Let those who weakened America pay to fix it
They broke it, let them fix it.
The big companies that went overseas hurt Social Security. From 16 people paying into Social Security for each retiree, we are down to three and soon maybe two.
So let's fix it this way:
1. Raise the limit on Social Security taxes from $90,000 to $125,000. They may pay more but will get more on retirement.
2. Let the big companies that went overseas pay just the company share of Social Security taxes for the people they laid off. Let them pay this until the persons retire from whatever job they were able to find or passes away.
3. Hold the CEOs accountable by paying Social Security on a sliding scale over and above what they pay. Example: Everything between $10 million and $14 million, $1 million in additional taxes; $15 million to $19 million, $2 million additional taxes, etc. This will stop their greed.
4. Let the gas and oil industries pay 5 cents a gallon per day. This will bring approximately $20 million a day or nearly $7.3 billion a year in revenue. Put this in the Social Security Trust Fund one year and the next, against the national debt. In no time the Social Security Fund will be solvent. Then it all can be applied to the national debt.
In time these policies will release money to reduce Medicare payments, Medicaid, education, prescription drugs (maybe a small co-pay), and perhaps lower Social Security taxes for the poor and middle class.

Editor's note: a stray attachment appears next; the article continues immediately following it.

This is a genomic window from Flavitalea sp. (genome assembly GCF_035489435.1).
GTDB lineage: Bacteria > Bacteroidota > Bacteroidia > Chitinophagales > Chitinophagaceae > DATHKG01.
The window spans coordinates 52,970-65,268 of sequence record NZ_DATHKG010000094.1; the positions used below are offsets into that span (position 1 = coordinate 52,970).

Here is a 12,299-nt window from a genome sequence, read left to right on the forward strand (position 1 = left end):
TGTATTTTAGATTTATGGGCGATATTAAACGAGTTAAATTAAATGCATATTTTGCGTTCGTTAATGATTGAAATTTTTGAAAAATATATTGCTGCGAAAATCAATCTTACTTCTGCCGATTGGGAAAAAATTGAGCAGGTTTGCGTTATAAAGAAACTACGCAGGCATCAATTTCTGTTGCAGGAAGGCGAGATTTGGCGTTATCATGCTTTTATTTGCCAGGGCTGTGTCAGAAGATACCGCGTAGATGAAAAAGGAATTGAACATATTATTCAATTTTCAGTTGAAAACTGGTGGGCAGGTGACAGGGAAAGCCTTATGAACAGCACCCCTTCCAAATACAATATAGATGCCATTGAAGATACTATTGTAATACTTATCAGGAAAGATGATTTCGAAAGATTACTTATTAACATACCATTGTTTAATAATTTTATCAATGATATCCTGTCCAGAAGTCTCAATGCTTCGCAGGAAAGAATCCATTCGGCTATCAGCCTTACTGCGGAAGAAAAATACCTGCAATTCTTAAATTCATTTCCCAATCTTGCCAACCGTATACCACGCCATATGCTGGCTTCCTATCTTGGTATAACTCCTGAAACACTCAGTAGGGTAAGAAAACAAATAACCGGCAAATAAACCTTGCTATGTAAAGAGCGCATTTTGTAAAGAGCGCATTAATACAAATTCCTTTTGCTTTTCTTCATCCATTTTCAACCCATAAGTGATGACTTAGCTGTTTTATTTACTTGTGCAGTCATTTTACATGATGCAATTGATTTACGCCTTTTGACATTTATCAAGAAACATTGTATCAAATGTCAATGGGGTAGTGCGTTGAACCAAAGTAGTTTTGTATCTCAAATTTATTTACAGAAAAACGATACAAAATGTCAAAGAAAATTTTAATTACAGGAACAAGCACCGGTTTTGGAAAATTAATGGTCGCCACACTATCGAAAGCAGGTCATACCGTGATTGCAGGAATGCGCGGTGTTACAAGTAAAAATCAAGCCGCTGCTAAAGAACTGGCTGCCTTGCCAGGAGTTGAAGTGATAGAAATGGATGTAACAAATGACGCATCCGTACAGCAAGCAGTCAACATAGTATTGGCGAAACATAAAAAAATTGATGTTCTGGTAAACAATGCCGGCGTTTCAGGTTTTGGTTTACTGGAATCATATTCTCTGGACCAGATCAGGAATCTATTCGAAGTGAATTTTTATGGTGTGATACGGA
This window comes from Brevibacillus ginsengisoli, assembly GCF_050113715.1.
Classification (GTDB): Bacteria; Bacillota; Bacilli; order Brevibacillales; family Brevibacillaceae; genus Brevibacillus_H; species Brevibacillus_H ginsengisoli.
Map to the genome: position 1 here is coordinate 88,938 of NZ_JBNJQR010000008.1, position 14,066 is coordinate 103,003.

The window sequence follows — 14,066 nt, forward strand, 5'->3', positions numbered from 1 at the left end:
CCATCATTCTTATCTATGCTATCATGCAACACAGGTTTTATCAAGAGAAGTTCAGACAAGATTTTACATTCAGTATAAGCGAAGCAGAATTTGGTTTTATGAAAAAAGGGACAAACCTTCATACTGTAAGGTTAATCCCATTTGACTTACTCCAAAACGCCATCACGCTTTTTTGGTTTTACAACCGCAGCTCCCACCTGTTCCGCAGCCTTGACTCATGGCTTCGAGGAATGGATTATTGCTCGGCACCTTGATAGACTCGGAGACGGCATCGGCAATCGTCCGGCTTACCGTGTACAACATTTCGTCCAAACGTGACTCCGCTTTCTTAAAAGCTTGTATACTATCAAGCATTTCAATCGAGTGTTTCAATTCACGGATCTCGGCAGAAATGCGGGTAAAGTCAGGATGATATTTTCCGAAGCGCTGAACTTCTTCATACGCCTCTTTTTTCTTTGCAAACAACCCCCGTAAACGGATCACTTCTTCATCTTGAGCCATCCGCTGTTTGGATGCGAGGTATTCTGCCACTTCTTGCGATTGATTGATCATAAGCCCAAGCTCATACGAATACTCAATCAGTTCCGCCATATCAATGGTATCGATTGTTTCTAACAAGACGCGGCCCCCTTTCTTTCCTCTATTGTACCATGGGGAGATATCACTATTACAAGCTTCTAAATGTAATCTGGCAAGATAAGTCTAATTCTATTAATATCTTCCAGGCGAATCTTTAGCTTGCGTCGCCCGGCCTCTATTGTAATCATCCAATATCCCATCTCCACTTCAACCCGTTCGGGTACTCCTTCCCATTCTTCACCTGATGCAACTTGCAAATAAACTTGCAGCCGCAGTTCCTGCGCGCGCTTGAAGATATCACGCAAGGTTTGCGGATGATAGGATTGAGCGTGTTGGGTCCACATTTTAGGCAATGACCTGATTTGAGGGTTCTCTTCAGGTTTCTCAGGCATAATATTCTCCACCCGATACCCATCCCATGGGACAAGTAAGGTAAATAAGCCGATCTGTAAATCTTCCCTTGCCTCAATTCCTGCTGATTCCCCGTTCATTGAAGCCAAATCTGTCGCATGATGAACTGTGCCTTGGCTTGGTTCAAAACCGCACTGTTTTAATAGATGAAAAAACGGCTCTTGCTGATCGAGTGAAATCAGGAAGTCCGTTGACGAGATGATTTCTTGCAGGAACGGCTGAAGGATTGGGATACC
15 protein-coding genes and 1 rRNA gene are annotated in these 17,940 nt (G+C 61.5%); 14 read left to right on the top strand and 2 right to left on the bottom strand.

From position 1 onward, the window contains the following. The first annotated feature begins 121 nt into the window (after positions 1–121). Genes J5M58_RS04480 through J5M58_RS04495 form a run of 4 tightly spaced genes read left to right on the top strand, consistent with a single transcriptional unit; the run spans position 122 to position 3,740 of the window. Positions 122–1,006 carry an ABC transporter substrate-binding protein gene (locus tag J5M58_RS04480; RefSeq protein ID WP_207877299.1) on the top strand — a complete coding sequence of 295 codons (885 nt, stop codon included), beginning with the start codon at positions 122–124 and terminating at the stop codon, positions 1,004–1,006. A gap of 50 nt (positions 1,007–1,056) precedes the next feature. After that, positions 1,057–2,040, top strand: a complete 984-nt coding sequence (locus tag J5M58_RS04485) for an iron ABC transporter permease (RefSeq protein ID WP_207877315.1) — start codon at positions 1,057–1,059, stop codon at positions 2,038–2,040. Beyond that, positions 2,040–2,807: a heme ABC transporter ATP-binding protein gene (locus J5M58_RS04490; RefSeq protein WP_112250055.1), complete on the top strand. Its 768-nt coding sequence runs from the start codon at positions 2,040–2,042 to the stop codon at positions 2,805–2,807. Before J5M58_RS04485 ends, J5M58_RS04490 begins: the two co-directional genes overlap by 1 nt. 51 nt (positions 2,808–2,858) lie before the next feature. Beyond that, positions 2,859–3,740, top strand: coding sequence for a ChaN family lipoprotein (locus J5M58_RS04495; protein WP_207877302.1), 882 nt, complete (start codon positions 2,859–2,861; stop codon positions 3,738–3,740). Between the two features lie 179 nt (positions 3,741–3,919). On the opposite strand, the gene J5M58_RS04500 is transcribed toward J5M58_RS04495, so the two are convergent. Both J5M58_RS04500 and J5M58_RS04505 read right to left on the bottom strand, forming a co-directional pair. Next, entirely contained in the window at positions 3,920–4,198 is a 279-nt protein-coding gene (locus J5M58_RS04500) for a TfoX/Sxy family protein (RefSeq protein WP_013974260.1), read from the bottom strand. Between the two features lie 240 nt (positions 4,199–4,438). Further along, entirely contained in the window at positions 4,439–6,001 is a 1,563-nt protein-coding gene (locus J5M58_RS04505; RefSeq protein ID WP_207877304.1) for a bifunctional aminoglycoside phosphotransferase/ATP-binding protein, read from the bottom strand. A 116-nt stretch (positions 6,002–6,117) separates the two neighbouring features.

Unless something is done, we will not be able to afford homes, cars, appliances, etc. because of lower income earned because of the jobs overseas.
Tax changes would hurt charitable organizations
The congressional Joint Committee on Taxation, in an effort to reduce the nation's budget deficit, is proposing numerous changes to federal tax guidelines. Among the proposals is a plan to prevent taxpayers from claiming more than $500 per year in deductions for charitable contributions of clothing and household items.
Goodwill Industries International, along with many other charitable organizations, believes that while this recommendation may be well intentioned, it is ill conceived.
The committee claims that the deduction cap will result in $1.9 billion in savings for the federal government over 10 years. But that assumes that taxpayers are in the habit of overestimating the value of their donated items. In fact, the committee says that overvaluations are "likely to occur" even though it admits there are no methods to track such claims.
We don't agree. Goodwill has found through experience that taxpayers tend to undervalue their donated items rather than overvalue them.
For the record, overstating the value of one's donated goods is tax fraud; it cannot be supported. But this proposal simply won't be effective in catching those who put themselves above the law.
Youngstown Area Goodwill Industries relies on donated goods to fund its programs and services. Job training, vocational rehabilitation programs, employment, and Radio Reading Services all utilize funds from donated goods sales.
A reduction in donated goods would result in reductions to services and employment. Without employment, our employees and clients would not be able to pay taxes and contribute to society in other ways. Last year Goodwill employees earned wages and paid taxes of over $4 million. That's economic impact.
In the end, this proposal would not only fail to save money and curtail tax fraud, it would cost money and jeopardize valuable programs provided by charitable organizations such as Goodwill.
MICHAEL W. McBRIDE
Youngstown Area Goodwill Industries